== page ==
Author: The Intercept/MNI Media | Date: 03 October 2018
Since The Intercept broke the story of an allegation against Brett Kavanaugh, the battle over his Supreme Court nomination has reignited a national debate in the United States over sexual assault, privilege and impunity.
The Intercept reporters have continued to investigate and publish several stories related to this case – and given the extent of our commitment, we are compiling our Kavanaugh-related coverage under the rubric “Supreme Privilege.”
In an article published last week, Peter Maass investigated Kavanaugh’s relationship with Mark Judge, the other person Ford says was in the room during her assault, examining the culture of drinking and aggression at Georgetown Prep high school. And as more accusations against Kavanaugh develop, Ryan Grim and Akela Lacy questioned what Kavanaugh knew about the sexual harassment committed by his mentor, Judge Alex Kozinski, examining the timeline of their relationship, as well as showing how Sen. Chris Coons cornered Kavanaugh about the harassment.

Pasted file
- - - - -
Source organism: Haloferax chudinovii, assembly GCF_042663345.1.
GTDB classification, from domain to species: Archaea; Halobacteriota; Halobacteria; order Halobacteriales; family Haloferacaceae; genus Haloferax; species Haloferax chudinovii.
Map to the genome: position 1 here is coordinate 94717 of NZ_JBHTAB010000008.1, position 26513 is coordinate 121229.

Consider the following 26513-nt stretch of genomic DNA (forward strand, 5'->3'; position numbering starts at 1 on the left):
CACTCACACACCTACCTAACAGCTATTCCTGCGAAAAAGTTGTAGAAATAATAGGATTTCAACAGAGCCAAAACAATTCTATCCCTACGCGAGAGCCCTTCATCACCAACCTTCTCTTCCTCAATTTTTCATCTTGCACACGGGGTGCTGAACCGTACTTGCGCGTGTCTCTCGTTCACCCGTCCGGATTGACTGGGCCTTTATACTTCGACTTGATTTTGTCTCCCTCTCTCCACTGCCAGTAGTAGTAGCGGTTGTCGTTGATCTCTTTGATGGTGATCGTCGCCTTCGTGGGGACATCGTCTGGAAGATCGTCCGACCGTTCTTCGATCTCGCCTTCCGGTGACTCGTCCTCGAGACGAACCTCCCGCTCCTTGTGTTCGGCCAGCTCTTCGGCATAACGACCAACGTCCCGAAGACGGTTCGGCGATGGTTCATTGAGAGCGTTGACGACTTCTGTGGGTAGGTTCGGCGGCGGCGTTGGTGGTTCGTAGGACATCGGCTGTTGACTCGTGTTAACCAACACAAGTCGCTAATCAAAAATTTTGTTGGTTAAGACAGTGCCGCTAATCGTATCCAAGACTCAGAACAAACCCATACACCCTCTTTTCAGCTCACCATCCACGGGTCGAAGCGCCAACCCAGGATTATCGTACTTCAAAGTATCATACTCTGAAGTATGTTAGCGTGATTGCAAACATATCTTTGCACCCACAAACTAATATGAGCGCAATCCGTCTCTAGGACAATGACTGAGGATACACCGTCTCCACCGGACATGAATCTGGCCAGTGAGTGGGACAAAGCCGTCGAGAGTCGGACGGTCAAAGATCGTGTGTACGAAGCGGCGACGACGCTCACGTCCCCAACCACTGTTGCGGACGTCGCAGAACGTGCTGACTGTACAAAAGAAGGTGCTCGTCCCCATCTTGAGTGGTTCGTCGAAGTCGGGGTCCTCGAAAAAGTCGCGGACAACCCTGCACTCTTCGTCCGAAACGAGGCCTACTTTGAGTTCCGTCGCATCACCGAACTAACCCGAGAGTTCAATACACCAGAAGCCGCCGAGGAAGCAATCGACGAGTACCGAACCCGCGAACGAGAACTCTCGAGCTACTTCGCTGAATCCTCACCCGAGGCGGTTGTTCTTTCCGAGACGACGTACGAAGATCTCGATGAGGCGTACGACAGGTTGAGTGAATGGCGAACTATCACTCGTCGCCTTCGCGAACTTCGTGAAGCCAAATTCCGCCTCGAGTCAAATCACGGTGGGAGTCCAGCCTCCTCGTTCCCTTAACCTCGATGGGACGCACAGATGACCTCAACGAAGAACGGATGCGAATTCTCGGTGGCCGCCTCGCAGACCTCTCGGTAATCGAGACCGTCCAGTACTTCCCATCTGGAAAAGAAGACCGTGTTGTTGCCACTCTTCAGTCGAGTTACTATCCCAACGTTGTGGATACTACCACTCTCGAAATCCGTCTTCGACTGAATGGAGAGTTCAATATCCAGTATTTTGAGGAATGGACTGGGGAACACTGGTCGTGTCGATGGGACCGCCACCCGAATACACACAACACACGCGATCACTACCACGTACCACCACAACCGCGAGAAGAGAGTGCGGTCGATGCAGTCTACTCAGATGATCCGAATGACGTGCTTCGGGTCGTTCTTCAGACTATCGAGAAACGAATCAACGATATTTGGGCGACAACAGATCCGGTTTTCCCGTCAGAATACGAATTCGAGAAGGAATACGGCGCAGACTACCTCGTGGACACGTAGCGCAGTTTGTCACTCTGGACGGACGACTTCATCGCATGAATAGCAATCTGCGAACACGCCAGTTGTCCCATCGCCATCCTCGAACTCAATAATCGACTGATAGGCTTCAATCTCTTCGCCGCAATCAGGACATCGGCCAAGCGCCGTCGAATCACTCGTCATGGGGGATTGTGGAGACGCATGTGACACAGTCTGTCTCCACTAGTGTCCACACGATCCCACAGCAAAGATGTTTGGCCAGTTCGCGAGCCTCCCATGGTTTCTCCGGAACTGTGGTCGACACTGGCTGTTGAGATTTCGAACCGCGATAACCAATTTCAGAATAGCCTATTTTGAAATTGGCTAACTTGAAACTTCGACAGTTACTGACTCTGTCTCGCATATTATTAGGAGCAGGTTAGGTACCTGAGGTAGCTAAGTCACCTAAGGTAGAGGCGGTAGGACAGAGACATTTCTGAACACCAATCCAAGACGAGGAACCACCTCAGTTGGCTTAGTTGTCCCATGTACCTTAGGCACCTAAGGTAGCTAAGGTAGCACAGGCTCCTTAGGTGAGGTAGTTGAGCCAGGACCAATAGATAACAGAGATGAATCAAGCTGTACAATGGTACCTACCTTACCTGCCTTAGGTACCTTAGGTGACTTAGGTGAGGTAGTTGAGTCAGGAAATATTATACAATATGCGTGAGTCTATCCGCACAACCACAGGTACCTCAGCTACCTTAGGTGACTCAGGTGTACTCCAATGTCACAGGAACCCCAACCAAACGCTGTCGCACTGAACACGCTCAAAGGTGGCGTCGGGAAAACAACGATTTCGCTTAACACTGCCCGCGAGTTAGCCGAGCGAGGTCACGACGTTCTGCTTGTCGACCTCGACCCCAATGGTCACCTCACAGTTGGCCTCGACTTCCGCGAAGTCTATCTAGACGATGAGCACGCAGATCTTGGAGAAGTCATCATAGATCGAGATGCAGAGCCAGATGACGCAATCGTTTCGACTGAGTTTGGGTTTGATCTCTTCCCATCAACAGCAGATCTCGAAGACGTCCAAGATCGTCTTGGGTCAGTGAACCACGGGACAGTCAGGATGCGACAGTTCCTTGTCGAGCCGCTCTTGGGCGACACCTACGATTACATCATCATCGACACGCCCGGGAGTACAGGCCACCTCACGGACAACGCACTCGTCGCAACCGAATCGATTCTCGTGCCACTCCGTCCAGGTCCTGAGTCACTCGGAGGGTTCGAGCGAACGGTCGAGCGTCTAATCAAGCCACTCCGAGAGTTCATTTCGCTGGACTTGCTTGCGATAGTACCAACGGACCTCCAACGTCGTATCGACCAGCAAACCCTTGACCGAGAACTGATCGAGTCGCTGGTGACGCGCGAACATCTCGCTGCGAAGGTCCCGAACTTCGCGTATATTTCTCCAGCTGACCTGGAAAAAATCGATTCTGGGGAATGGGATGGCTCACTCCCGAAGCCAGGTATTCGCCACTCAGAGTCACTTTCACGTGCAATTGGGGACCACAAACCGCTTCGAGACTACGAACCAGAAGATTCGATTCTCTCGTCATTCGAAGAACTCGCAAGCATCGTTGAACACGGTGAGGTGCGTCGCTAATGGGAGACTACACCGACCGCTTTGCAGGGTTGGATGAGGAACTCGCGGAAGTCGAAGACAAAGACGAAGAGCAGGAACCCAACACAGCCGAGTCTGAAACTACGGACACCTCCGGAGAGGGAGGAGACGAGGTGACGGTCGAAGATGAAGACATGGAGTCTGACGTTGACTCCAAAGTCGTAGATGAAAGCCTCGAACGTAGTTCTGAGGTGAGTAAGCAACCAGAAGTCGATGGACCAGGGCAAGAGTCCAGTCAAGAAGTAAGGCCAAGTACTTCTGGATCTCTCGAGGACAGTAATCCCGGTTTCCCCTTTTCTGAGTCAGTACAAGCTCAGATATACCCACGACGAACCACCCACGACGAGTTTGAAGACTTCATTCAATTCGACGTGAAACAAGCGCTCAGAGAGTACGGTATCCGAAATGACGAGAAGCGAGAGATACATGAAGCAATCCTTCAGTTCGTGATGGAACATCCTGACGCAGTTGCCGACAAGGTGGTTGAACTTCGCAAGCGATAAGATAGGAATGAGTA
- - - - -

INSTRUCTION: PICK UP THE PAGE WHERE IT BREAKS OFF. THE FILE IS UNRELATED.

This week, senior politics editor Briahna Gray wrote a detailed analysis of Maricopa County prosecutor Rachel Mitchell’s “independent assessment” of Ford’s allegations. In her article, Gray questions Mitchell’s choice to “weigh small memory lapses […] while ignoring Kavanaugh’s significant omissions,” and states that “Ford’s actions have been broadly consistent with witness statements and available evidence.” She also points out that Mitchell repeated several of Kavanaugh’s talking points on the memo, including the questionable statement that Ford had “struggled to identify Judge Kavanaugh as the assailant by name.”
In a complimentary investigation, reporters Jordan Smith and Liliana Segura wrote about inconsistencies between Rachel Mitchell’s independent memo, which casts Ford’s case as unusually weak, and the way in which Arizona prosecutors often pursue sexual assault allegations. “Prosecutors in Maricopa County aren’t exactly known for their restraint when it comes to pursuing convictions,” wrote the reporters. Smith and Segura highlight the case of Courtney Bisbee, who was accused of and prosecuted for sexually molesting a 13-year-old boy, despite significant exculpatory evidence available to the prosecutors.
And today's episode of "Intercepted," the podcast hosted by The Intercept co-founder Jeremy Scahill, features an interview with Rep. Hank Johnson, the man who could pose a real threat to Kavanaugh. If Democrats retake the House, Johnson will become the chair of a subcommittee that has subpoena power to continue the investigation of Kavanaugh's alleged sexual assault.